Republican congressional leaders found themselves in a bit of hot water last week, and deservedly so, when it appeared that none of the GOP’s major figures in Congress would be traveling to Alabama for the 50th anniversary celebrations of the Selma to Montgomery marches.

The manic hysterics who populate the internet self-flagellated over the insult posed by Republicans’ galling boycott of the Selma celebrations. That notion is, of course, a complete fabrication. It is lamentable that it took some public pressure on Republican congressional leaders to finally compel Majority Leader Rep. Kevin McCarthy (R-CA) to join the activists and political figures marching again down the Edmund Pettus Bridge. It’s also worth celebrating the fact that he joined a number of Republican lawmakers who didn’t need a push in the back to make it to Alabama this past weekend.

From former President George W. Bush, to Sens. Rob Portman (R-OH), Susan Collins (R-ME), and Tim Scott (R-SC), to Reps. Kevin Yoder (R-KS) and Tom Emmer (R-MN), not to mention the primarily GOP Alabama congressional delegation, a variety of Republicans traveled from across the country to honor a moment in American history when freedom was advanced.

But one political figure’s absence from these celebrations has been relatively unremarked upon so far. At least, it was until The New York Times reporter Maggie Haberman noted that both of the Clintons were conspicuously absent from the celebrations.

According to people familiar with her thinking, Mrs. Clinton had discussed whether to go several weeks ago, as some of her allies pressed for her to attend. But ultimately, she stuck with the planned Clinton Global Initiative event.

People close to the Clintons, who both made note of the Selma event, described them as in a bind regardless of what they did, given that their presence could have made people see the event through a political lens. Others argued that they have a history supporting civil rights and would have added to the event.

A spokesman for Mrs. Clinton, Nick Merrill, when asked about her thinking on staying away, said she was “honored to have been able to go in the past,” but had the Clinton Global Initiative commitment.

Instead, the Clintons traveled to South Florida where they tackled a variety of “global issues.” There, Bill Clinton subjected himself to a withering set of inquiries regarding the Clinton Foundation’s lurid fundraising practices from unsavory foreign governments. The Clintons tapped veteran inquisitor and Comedy Central host Larry Wilmore to perform that grueling cross-examination. As an unsurprising result, little in the way of news was made at the CGI forum in Coral Gables.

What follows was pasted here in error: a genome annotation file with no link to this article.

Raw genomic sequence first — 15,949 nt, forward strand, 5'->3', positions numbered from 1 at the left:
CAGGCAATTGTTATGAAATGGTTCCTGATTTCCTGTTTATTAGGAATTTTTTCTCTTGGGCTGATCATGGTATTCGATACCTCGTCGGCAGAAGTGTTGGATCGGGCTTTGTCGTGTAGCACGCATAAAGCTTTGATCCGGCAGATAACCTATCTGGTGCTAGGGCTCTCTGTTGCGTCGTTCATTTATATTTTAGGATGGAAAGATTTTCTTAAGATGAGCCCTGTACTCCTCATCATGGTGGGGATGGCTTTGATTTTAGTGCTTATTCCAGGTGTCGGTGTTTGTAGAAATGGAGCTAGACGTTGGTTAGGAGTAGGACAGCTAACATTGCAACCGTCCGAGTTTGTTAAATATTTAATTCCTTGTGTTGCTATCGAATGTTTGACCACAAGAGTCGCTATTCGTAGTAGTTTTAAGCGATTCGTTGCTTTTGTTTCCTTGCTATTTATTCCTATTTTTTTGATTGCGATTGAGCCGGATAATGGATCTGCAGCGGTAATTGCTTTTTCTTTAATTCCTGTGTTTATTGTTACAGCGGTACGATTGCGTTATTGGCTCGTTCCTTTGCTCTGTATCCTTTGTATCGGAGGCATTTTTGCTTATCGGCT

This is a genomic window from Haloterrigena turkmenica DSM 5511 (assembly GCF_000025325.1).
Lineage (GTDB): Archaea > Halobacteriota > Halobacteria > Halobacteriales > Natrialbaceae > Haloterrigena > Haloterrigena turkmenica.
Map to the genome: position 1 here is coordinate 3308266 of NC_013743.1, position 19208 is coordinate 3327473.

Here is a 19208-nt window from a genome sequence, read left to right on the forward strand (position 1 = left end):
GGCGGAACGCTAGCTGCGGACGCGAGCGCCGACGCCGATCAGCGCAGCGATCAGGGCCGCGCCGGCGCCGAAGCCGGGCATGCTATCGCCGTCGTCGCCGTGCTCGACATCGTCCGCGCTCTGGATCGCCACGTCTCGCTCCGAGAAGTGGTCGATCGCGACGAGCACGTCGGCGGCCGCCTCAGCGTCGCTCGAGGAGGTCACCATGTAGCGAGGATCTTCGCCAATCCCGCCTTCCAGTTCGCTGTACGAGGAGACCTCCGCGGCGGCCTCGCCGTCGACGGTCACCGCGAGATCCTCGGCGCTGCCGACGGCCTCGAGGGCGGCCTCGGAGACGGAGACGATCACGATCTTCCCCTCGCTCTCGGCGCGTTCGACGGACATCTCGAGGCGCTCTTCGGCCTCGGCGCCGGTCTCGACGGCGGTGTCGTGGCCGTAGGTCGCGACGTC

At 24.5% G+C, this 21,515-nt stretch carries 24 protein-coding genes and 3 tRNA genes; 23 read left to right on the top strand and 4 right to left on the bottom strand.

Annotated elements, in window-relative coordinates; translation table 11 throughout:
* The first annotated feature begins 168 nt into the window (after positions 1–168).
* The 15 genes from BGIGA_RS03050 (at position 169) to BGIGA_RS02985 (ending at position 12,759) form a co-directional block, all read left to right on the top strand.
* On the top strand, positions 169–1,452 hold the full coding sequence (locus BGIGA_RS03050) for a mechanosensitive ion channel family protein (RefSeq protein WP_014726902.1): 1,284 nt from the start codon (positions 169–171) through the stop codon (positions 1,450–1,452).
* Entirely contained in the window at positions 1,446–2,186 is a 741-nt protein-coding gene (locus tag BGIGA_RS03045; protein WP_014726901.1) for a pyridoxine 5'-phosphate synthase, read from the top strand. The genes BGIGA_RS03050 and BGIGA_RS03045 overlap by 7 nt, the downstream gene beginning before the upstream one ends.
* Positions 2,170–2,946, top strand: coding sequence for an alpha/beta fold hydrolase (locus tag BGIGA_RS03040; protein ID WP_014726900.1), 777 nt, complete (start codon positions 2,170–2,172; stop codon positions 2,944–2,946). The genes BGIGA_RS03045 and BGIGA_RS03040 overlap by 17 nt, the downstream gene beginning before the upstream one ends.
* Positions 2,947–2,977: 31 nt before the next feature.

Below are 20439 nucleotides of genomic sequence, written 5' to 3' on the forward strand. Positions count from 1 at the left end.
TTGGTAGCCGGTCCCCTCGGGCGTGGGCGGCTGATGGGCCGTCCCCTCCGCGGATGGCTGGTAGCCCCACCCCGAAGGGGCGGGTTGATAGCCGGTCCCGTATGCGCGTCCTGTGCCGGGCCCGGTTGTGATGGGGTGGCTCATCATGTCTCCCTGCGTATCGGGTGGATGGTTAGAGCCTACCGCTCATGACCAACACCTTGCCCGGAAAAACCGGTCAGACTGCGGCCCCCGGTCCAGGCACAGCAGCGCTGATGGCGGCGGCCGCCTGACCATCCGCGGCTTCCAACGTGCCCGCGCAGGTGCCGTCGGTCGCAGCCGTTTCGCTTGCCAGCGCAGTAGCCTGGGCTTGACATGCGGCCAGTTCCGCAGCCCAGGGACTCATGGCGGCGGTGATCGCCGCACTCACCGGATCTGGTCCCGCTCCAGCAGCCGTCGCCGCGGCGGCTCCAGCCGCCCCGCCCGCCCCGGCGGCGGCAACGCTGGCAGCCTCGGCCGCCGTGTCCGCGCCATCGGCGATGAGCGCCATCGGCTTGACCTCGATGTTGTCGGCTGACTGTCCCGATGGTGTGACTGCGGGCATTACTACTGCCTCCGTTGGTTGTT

So, why have you heard an unending parade of handwringers kvetching over the affront presented by the fact that no Republicans decided to attend the Selma celebrations (when, in fact, 23 GOP lawmakers made the trek) and so little about the Clintons’ conspicuously rare determination to maintain a wide berth from a town crawling with reporters and cameras? The narrative, silly.

Republicans, of course, faced the same “bind” that Clinton did. Those who shook their heads at the GOP for failing to observe properly Selma’s relevance did so as an acknowledgment of modern political circumstances and the party’s position with minority voters. Their presence in Selma, too, could be construed as political just as was their absence. Hillary Clinton’s presence there would have undoubtedly disrupted the solemn atmosphere, but only until she castigated the reporters present at the celebrations for disrupting the event with questions about her myriad ethical lapses.

She might have done herself quite a bit of good in that way. Clinton surrogates have taken to defending the former secretary of state by accusing the political reporters covering her scandalous actions of frivolity and anti-Clinton myopia. A shot of Hillary scolding reporters in Selma for making that sacred event about her trials might have gone a long way in advancing that narrative. Instead, the Clinton’s decided to remain in the bunker surrounded only by admirers.

It’s nascent and only just barely observable, but the tone of the coverage of the Clintons is starting to shift. Both Clinton allies and the media alike are tiring of waiting for Republicans to rescue Hillary from herself. Over the weekend, Sen. Dianne Feinstein (D-CA) became the first courageous Democrat to imply that Clinton would be best served if she crawled out of her foxhole and took some fire herself. This Times report, too, is laden with that same implication. Unless Republicans give the press what they are waiting for, the dam may soon burst as nervous Democrats grow weary of serving as the Clinton’s crisis communications team.